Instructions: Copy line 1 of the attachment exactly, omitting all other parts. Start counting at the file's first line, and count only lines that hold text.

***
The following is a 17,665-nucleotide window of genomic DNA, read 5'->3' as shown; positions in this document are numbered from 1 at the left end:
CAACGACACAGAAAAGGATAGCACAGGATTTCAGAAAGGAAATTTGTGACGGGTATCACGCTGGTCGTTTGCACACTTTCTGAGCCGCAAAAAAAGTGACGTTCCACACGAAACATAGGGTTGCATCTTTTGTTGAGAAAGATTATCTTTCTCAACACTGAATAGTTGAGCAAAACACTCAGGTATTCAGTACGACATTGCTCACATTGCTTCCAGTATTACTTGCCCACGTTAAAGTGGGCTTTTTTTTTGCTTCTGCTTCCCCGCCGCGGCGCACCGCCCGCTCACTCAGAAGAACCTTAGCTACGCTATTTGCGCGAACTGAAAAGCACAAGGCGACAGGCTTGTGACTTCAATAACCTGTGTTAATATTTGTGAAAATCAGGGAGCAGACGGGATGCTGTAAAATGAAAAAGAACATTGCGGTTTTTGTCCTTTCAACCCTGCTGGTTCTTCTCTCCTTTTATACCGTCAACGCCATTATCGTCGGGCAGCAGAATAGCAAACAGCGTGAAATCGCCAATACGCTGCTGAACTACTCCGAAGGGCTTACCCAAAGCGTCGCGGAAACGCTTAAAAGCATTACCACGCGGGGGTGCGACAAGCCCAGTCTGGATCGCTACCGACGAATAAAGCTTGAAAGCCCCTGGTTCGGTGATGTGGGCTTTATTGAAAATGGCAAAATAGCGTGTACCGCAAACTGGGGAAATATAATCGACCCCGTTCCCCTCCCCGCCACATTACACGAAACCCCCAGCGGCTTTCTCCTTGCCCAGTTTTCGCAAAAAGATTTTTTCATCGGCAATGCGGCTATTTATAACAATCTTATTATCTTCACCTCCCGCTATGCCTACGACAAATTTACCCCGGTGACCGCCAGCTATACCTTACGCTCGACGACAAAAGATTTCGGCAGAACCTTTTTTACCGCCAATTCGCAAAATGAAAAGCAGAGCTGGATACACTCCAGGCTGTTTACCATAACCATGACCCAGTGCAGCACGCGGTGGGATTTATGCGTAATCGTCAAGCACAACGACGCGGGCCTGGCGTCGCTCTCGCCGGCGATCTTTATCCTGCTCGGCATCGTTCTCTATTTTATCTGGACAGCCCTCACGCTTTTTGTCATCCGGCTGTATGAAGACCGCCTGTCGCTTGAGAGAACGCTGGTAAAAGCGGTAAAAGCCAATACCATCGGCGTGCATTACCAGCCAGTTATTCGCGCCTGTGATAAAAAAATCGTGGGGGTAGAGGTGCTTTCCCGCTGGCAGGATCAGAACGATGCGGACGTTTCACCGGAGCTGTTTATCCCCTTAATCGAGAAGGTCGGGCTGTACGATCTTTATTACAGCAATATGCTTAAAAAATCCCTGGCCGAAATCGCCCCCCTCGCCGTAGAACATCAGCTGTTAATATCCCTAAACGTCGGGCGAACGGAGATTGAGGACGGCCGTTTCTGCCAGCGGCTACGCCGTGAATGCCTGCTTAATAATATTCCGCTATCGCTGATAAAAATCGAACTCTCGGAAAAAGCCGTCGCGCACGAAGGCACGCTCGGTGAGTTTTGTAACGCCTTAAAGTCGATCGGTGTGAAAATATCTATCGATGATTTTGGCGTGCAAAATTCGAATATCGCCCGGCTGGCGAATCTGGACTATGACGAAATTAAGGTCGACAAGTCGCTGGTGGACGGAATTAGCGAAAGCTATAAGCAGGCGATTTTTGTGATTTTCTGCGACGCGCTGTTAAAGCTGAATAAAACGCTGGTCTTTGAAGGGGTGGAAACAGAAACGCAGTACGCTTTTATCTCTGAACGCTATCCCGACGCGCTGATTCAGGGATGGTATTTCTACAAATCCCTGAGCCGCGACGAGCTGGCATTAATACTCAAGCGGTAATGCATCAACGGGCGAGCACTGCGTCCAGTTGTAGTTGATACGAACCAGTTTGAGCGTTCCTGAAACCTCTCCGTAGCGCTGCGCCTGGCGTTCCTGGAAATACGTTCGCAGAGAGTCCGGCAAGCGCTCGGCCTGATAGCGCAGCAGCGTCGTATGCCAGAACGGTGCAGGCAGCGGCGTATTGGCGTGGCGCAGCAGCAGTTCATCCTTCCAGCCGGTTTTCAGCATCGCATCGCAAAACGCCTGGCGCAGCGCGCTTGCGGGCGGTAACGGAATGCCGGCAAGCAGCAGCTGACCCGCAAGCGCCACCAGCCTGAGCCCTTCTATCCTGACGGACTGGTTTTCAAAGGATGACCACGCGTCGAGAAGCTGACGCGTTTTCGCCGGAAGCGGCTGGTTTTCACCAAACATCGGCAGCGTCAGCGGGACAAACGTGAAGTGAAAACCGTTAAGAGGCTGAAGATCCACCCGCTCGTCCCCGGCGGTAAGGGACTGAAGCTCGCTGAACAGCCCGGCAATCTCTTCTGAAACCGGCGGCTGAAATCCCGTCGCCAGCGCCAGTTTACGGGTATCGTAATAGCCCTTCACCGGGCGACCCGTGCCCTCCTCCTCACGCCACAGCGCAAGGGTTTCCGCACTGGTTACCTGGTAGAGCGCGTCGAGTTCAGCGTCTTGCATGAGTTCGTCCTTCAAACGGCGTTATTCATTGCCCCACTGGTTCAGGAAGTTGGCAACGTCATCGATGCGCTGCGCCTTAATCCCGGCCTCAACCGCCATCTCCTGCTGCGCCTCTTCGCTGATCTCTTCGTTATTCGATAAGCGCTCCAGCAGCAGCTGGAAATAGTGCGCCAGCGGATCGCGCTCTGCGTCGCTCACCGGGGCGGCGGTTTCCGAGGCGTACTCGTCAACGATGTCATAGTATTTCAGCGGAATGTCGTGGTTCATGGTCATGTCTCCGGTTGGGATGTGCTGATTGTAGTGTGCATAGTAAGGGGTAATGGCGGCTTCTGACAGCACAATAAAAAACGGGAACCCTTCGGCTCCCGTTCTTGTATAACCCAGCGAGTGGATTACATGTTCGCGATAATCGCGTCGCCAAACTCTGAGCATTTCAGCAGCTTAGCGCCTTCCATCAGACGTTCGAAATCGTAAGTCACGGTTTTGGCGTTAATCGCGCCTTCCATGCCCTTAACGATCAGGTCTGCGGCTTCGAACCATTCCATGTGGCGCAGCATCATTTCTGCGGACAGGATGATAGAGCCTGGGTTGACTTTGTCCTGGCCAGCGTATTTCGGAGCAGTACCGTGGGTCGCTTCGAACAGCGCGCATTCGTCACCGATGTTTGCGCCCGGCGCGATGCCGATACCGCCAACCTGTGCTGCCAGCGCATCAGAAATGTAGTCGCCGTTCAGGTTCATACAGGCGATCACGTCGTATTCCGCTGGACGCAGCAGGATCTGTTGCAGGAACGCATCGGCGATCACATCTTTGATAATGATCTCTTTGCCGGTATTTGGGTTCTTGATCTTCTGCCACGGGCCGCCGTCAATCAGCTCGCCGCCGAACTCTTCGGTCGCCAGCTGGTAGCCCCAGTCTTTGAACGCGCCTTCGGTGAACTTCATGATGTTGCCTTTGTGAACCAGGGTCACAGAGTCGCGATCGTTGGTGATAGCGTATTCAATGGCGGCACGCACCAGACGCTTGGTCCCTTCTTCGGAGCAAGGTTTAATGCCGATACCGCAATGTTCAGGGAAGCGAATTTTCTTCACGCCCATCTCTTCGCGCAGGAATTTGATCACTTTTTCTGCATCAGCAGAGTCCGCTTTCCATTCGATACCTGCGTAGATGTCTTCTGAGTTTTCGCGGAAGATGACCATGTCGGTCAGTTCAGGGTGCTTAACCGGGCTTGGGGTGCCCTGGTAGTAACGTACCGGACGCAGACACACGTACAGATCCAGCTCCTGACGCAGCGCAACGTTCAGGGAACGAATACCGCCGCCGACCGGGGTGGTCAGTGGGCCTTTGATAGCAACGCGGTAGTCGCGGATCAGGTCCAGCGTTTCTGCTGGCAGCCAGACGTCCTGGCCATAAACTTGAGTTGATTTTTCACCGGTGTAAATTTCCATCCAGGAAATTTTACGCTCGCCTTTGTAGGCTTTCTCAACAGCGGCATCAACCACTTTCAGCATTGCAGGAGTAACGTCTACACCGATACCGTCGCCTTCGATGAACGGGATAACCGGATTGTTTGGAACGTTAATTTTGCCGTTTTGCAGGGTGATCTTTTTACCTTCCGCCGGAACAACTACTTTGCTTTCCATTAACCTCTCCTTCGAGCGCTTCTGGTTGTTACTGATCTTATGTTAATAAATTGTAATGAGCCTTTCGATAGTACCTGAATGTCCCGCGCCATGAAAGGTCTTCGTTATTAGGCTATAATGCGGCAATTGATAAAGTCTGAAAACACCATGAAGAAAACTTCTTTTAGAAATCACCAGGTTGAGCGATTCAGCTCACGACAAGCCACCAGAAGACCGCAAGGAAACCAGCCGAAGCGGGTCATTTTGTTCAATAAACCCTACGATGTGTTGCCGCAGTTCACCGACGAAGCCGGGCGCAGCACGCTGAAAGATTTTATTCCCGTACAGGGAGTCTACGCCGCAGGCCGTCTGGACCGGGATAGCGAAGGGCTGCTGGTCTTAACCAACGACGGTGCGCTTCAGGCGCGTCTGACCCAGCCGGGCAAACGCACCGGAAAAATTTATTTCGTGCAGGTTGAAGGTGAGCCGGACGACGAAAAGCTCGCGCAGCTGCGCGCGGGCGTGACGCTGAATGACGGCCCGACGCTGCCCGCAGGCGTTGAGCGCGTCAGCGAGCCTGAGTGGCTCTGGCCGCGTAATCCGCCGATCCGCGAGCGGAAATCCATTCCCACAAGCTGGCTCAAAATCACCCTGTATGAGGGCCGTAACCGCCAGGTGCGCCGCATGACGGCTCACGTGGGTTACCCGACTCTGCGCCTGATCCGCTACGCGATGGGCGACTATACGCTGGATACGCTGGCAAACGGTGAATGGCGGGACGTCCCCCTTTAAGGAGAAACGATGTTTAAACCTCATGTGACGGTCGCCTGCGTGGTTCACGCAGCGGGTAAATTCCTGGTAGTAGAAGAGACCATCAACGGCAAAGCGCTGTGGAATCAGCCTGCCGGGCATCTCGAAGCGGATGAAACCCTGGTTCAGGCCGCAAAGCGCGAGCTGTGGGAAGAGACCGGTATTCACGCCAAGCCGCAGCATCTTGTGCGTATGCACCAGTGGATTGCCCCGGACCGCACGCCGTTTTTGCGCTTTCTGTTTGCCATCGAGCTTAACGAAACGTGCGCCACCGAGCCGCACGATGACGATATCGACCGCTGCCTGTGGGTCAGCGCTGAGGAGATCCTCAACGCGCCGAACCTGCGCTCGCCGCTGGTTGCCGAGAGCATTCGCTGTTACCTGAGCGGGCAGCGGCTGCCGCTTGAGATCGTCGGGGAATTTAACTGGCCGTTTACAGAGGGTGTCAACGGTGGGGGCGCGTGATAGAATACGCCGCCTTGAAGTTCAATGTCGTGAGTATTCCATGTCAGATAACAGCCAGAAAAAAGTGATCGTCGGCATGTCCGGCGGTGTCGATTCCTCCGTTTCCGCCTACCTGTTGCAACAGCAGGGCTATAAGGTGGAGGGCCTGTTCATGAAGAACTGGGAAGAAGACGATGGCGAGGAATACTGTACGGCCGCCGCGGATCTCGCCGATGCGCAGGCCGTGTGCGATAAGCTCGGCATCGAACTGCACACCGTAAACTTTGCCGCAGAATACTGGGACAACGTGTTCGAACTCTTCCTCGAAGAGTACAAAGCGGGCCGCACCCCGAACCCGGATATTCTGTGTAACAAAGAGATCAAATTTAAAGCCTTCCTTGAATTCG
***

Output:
The following is a 17,665-nucleotide window of genomic DNA, read 5'->3' as shown; positions in this document are numbered from 1 at the left end: